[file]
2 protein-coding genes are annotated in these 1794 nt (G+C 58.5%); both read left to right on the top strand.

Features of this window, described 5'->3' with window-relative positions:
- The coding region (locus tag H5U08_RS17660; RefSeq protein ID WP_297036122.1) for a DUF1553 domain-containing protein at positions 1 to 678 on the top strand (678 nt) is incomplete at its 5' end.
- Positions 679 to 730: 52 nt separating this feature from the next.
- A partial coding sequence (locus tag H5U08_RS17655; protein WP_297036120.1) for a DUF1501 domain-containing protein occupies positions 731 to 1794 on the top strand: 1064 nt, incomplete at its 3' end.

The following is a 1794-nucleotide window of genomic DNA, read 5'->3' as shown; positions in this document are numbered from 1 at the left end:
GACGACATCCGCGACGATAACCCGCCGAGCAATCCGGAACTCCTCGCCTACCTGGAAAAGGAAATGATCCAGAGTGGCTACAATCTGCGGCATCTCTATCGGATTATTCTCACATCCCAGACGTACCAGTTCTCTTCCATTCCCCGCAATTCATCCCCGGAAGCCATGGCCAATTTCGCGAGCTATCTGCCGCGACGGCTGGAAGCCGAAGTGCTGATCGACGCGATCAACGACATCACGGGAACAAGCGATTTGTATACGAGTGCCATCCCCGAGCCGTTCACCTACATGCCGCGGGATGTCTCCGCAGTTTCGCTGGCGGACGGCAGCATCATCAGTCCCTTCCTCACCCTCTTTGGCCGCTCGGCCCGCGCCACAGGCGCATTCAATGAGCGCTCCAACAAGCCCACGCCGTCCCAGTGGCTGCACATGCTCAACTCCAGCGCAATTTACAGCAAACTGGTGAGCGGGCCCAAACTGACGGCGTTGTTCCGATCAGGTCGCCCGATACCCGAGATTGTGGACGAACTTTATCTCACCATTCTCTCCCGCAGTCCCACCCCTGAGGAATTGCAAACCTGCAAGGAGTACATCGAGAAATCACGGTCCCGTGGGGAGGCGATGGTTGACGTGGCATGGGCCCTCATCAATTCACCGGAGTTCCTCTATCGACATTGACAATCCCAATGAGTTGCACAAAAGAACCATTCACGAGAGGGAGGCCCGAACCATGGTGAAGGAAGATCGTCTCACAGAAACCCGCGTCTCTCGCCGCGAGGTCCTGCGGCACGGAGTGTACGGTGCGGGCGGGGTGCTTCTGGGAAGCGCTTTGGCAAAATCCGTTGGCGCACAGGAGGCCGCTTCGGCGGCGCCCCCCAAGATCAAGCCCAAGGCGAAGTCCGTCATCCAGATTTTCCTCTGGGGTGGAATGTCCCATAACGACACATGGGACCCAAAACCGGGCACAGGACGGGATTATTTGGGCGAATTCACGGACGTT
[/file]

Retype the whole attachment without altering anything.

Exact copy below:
2 protein-coding genes are annotated in these 1794 nt (G+C 58.5%); both read left to right on the top strand.

Features of this window, described 5'->3' with window-relative positions:
- The coding region (locus tag H5U08_RS17660; RefSeq protein ID WP_297036122.1) for a DUF1553 domain-containing protein at positions 1 to 678 on the top strand (678 nt) is incomplete at its 5' end.
- Positions 679 to 730: 52 nt separating this feature from the next.
- A partial coding sequence (locus tag H5U08_RS17655; protein WP_297036120.1) for a DUF1501 domain-containing protein occupies positions 731 to 1794 on the top strand: 1064 nt, incomplete at its 3' end.

The following is a 1794-nucleotide window of genomic DNA, read 5'->3' as shown; positions in this document are numbered from 1 at the left end:
GACGACATCCGCGACGATAACCCGCCGAGCAATCCGGAACTCCTCGCCTACCTGGAAAAGGAAATGATCCAGAGTGGCTACAATCTGCGGCATCTCTATCGGATTATTCTCACATCCCAGACGTACCAGTTCTCTTCCATTCCCCGCAATTCATCCCCGGAAGCCATGGCCAATTTCGCGAGCTATCTGCCGCGACGGCTGGAAGCCGAAGTGCTGATCGACGCGATCAACGACATCACGGGAACAAGCGATTTGTATACGAGTGCCATCCCCGAGCCGTTCACCTACATGCCGCGGGATGTCTCCGCAGTTTCGCTGGCGGACGGCAGCATCATCAGTCCCTTCCTCACCCTCTTTGGCCGCTCGGCCCGCGCCACAGGCGCATTCAATGAGCGCTCCAACAAGCCCACGCCGTCCCAGTGGCTGCACATGCTCAACTCCAGCGCAATTTACAGCAAACTGGTGAGCGGGCCCAAACTGACGGCGTTGTTCCGATCAGGTCGCCCGATACCCGAGATTGTGGACGAACTTTATCTCACCATTCTCTCCCGCAGTCCCACCCCTGAGGAATTGCAAACCTGCAAGGAGTACATCGAGAAATCACGGTCCCGTGGGGAGGCGATGGTTGACGTGGCATGGGCCCTCATCAATTCACCGGAGTTCCTCTATCGACATTGACAATCCCAATGAGTTGCACAAAAGAACCATTCACGAGAGGGAGGCCCGAACCATGGTGAAGGAAGATCGTCTCACAGAAACCCGCGTCTCTCGCCGCGAGGTCCTGCGGCACGGAGTGTACGGTGCGGGCGGGGTGCTTCTGGGAAGCGCTTTGGCAAAATCCGTTGGCGCACAGGAGGCCGCTTCGGCGGCGCCCCCCAAGATCAAGCCCAAGGCGAAGTCCGTCATCCAGATTTTCCTCTGGGGTGGAATGTCCCATAACGACACATGGGACCCAAAACCGGGCACAGGACGGGATTATTTGGGCGAATTCACGGACGTT